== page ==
I found this poem the other day in Mom’s keepsakes. It was written by my dad many years ago. It was written about his brother Hubert Tackett and his sister Yvonne Tackett Hall. They were the three children that hung together on their homeplace on Caryville Mountain in Campbell County, Tenn. Their baby sister Esther Tackett Wagner was born after them but she was too young to go on their adventures in Caryville.
My Brother, Sis and Me
By Marshel Tacket
One day when I went walking
Out there among the trees
I wished to breathe the mountain air
And set my mind at ease.
As I ravel through my thoughts of yesteryear
It quickly brought a smile
I felt the presence of someone special
So I sat down for a while.
Flowers bloomed all around me
Birds sang in every chord
I knew this someone special
Was the presence of the Lord
So I let go of my thinking
And reminisced for a while
About the days of yesteryear
When I was but a child.
My eyes saw things I’d long forgot
In the hills of Tennessee
How we went barefoot on plowed ground
My brother, sis and me
We’d count the nest of each bird we’d find
It filled our hearts with glee
We’d count the eggs and wait their hatch
My brother, sis and me.
I noticed the gate post was leaning
I’d never noticed it before.
Where were the hinges that held the gate
In the days before the war?
Could it be there was no gate,
That it had decayed and fallen down
Again I looked and said it could be true
For the gate was lying on the ground.
Decayed and battered from wind and rain
And faded from the use of many years
I knew at last that time had woven its web
And I could not hold back the tears
Our first house was made of logs
And had a big rock chimney
It was home to five other kids
And my brother, sis and me.
Our only road was just a path
Climbing up and down every ledge
And if we moved anything from place to place
We always used a sled.
How could anyone be more rich
Or that matter, more free
Than three children on a remote rocky mountain farm
In the hills of Tennessee?
Three kittens followed us
Every step we took from home
For they represented all our earthly treasures
For they were all our very own
The dog, he barked
And we all ran to him with glee
Sis took hold of a big grapevine
And shook a possum from a tree
As we walked that day among the trees
My brother, sis and me
Then I arose and looked around
Light rain began to fall
The sun had sunk low in the west
And the birds had ceased to call
‘Twas then I learned I’d spend the day
Just reminiscing of the past
But when my mind returned to present times
I should have known it could not last.
There was no bells up in the fields
Where once we kept our cow
No oil lamps upon their bench
No horse to pull the plow
No rainy day to rat the crib
Or to hide among the shucks
No soap to make, no hogs to kill
To blow bladders from their guts.
How could it be that Mom was old
And Dad not far behind?
Their coal black hair had turned to gray
No doubt that some was mine.
Look up old man, a voice did say
Although they’re old and bent
They could have been like others
For which my angels went
To call away both Mom and Dad
While in their youthful days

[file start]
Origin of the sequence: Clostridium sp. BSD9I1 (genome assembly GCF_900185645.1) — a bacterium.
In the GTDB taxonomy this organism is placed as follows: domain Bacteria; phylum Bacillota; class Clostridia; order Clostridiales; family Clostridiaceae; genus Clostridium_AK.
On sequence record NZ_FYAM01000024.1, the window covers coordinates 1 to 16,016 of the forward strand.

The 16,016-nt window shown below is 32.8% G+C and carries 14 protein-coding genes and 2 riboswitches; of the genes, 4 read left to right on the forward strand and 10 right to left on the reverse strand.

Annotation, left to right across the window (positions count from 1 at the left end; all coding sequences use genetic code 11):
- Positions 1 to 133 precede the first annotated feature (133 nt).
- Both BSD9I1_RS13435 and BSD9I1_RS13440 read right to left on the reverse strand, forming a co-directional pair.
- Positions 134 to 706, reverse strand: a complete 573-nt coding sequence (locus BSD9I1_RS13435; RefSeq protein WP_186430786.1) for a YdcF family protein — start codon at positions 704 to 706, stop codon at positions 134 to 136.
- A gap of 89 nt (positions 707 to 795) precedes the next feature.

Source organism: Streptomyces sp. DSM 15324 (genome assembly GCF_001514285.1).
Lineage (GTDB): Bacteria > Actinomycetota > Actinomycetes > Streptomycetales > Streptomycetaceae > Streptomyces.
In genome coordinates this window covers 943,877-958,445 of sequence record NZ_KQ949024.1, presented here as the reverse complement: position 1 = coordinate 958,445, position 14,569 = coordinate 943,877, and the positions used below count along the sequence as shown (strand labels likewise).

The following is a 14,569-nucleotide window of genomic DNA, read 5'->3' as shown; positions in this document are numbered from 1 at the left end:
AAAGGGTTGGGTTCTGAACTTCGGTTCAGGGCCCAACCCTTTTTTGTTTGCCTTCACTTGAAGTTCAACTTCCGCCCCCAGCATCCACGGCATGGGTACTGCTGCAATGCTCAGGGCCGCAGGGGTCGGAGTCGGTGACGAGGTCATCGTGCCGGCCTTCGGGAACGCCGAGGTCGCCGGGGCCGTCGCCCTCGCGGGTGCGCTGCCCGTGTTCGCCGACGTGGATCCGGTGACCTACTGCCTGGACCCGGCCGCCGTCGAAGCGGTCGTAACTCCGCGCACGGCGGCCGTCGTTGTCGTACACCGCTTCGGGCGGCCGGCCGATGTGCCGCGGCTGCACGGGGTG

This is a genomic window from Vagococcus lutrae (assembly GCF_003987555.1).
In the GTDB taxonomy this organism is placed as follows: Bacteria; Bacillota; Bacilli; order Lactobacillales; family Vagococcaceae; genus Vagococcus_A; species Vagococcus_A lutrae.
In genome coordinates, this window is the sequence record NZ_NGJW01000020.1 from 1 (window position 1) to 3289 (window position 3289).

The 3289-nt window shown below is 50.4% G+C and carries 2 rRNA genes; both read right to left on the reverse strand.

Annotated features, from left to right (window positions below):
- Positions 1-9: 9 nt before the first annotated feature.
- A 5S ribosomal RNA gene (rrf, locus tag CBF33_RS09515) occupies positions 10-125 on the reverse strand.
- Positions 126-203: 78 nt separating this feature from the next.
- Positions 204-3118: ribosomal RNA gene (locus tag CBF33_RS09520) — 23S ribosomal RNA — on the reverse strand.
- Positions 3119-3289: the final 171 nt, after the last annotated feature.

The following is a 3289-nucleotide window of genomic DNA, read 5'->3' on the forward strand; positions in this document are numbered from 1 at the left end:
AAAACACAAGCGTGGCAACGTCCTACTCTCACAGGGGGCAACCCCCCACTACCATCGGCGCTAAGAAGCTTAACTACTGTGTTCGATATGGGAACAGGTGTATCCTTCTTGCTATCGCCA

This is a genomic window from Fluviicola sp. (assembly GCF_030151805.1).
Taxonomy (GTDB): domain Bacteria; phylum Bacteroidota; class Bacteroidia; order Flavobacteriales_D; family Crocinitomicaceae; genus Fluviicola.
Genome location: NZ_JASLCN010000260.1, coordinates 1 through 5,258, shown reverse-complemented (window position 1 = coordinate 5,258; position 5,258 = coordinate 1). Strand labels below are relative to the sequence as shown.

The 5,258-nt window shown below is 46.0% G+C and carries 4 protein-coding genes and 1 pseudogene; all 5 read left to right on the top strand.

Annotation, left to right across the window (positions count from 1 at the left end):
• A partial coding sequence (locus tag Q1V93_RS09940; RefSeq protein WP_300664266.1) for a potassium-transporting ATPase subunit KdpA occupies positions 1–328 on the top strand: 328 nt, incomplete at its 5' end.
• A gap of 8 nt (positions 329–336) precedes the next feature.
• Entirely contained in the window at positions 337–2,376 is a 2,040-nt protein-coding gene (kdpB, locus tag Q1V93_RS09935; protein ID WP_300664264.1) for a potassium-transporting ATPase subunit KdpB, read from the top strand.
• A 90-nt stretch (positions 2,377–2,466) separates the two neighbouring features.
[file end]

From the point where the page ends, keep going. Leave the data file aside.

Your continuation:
Then you wouldn’t have had those memories
To feast upon today.
So as we feast let us never forget
The things we had on a rocky farm in Tennessee
The joy we shared, the love we had
My brother, sis and me.
Although we can’t go back again
And hear the cowbells ring
I’ll be content that God does allow
To do the next best thing.
With Thanksgiving coming up I thought this would be an appropriate poem for the column. I know one of the things we are most thankful for this year is our family and especially our precious mommy, Dorothy Pennington Tacket.
Another blessing we are thankful for this year is my sister Delores Holbrook’s new grandson. He was born this past Friday, Oct. 26. Believe it or not he weighed 10 pounds and 14 ounces. He is already wearing three-month-old baby clothes.
His maternal grandmother is Vada Toler. His paternal grandparents are Kenneth and Delores Holbrook. His parents are Steven and Chasity Holbrook. He also has a big brother, Zaniel Branham. I can’t wait to get to hold him.
My three sisters, brother, and I were all born within six and a half years, so we were very close. When we were growing up we always had somebody to play with. We also had all the kids in the hollow if we got tired of on another. We spent most of our time playing in the woods up and down Cane Hollow. We had trees and tree stumps named. One was hollowed out deep enough for us to pretend it was a kettle for brewing up leaves, sticks, buckeyes, acorns, and such. My sister Lucille used this for her witch’s brew. Like Dad’s words in the poem, most of the time we were barefoot and actually it was easier to climb up the side of the hill that way. Actually, I can’t remember wearing shoes until we had to go somewhere.
I want to ask everyone again to continue praying for our friend and rec center workout buddy, Scarlett Coots. There are still lots of benefits going on to help her with all the cancer costs. Also, remember our friend Earle Bone with cancer. Then, there’s my Aunt Linda with major complications with diabetes. Also, remember the Blair family and all the others who have recently lost loved one, especially my pastor, Bill Jones and his wife Sandy.
Oh how I would love to be able to read Oma’s column just one more time and read her famous ending; don’t forget to go to church this Sunday, and if your church has services throughout the week and on Sunday evening you know God wants you there then, too.